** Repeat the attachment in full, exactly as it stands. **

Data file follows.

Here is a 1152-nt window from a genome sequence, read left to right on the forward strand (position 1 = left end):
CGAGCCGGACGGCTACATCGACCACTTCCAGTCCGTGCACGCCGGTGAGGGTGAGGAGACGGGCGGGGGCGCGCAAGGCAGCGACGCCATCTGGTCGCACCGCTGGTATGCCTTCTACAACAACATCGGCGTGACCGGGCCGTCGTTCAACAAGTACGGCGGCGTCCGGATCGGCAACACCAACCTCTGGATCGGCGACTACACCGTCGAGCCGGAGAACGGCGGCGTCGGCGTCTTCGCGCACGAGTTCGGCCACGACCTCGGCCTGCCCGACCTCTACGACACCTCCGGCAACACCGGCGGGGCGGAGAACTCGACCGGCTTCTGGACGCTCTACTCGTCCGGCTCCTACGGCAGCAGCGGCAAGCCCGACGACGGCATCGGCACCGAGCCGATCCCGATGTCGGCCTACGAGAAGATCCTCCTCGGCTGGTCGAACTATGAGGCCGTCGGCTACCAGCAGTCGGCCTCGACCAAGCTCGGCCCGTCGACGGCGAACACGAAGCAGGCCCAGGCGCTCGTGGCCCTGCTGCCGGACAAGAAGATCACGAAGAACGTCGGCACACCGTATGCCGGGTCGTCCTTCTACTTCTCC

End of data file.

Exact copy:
Here is a 1152-nt window from a genome sequence, read left to right on the forward strand (position 1 = left end):
CGAGCCGGACGGCTACATCGACCACTTCCAGTCCGTGCACGCCGGTGAGGGTGAGGAGACGGGCGGGGGCGCGCAAGGCAGCGACGCCATCTGGTCGCACCGCTGGTATGCCTTCTACAACAACATCGGCGTGACCGGGCCGTCGTTCAACAAGTACGGCGGCGTCCGGATCGGCAACACCAACCTCTGGATCGGCGACTACACCGTCGAGCCGGAGAACGGCGGCGTCGGCGTCTTCGCGCACGAGTTCGGCCACGACCTCGGCCTGCCCGACCTCTACGACACCTCCGGCAACACCGGCGGGGCGGAGAACTCGACCGGCTTCTGGACGCTCTACTCGTCCGGCTCCTACGGCAGCAGCGGCAAGCCCGACGACGGCATCGGCACCGAGCCGATCCCGATGTCGGCCTACGAGAAGATCCTCCTCGGCTGGTCGAACTATGAGGCCGTCGGCTACCAGCAGTCGGCCTCGACCAAGCTCGGCCCGTCGACGGCGAACACGAAGCAGGCCCAGGCGCTCGTGGCCCTGCTGCCGGACAAGAAGATCACGAAGAACGTCGGCACACCGTATGCCGGGTCGTCCTTCTACTTCTCC